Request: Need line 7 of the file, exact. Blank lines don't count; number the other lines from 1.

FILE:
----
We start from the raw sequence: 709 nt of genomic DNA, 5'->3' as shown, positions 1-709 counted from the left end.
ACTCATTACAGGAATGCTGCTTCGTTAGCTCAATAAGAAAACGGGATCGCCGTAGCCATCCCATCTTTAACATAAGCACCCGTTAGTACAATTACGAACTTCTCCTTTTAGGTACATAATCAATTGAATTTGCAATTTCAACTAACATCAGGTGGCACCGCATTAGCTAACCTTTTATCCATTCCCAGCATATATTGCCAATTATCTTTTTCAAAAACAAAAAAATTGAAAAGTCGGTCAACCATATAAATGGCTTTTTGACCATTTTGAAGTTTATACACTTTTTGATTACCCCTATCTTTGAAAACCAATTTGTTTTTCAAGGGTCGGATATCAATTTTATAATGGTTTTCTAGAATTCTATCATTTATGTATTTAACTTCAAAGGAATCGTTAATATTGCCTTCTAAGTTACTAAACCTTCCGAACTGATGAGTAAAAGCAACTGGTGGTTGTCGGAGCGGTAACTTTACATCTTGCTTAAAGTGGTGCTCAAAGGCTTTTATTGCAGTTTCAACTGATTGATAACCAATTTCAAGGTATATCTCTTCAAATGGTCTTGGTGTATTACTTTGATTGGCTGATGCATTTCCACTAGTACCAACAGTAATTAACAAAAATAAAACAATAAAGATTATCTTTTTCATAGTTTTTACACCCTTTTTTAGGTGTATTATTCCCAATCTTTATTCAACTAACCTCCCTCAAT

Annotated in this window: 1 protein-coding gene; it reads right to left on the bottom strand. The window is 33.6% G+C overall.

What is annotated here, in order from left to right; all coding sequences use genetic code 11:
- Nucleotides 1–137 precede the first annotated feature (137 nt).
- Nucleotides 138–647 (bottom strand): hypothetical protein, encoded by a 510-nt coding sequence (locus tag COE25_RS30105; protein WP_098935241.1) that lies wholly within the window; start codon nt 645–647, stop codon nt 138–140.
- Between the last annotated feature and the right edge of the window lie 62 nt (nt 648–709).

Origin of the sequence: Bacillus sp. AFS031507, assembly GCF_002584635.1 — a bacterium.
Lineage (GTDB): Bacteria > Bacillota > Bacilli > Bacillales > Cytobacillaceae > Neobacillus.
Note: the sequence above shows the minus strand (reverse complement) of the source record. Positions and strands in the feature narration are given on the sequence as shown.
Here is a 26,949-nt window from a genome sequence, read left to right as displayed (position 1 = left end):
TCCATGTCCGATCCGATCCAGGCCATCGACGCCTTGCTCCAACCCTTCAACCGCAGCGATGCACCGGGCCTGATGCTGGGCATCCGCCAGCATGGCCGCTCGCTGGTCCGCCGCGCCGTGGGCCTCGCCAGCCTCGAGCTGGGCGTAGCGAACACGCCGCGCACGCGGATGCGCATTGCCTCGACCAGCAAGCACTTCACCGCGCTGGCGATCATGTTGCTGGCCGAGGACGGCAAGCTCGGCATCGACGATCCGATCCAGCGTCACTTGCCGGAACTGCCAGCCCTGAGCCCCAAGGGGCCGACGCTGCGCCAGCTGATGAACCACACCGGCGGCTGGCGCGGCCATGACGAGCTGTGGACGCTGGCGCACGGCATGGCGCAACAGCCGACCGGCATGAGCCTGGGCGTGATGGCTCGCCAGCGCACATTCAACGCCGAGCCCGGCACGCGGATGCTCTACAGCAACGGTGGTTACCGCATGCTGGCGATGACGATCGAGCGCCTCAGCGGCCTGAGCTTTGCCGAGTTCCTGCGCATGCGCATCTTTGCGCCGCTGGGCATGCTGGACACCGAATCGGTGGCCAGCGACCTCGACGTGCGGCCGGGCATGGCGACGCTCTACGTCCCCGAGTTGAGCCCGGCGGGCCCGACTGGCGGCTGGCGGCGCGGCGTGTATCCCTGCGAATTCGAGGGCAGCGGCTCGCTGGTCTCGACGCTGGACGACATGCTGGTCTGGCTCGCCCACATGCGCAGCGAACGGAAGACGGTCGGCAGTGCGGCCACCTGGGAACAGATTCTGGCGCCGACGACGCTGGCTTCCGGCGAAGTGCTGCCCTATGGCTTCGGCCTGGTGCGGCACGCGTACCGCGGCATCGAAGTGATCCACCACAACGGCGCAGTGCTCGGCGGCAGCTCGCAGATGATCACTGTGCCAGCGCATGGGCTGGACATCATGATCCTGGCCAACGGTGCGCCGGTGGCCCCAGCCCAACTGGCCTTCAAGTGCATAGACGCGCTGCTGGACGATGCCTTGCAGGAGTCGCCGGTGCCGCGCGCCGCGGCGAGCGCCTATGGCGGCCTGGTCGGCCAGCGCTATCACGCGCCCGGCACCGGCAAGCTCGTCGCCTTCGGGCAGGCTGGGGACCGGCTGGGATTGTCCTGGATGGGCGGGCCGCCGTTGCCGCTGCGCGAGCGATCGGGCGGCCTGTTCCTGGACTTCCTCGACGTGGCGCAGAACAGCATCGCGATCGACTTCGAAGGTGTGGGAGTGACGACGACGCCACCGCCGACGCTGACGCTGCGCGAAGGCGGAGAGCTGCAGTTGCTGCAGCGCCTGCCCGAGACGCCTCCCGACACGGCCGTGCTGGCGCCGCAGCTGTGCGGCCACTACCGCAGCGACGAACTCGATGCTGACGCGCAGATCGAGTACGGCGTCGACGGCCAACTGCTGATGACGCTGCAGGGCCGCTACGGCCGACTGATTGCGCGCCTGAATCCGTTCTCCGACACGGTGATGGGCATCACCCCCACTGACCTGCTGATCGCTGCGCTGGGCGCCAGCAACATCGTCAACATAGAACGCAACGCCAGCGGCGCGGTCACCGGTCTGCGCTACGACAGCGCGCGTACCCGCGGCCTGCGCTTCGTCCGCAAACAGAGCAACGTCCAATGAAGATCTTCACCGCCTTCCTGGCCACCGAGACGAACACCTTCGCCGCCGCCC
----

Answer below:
- Between the last annotated feature and the right edge of the window lie 62 nt (nt 648–709).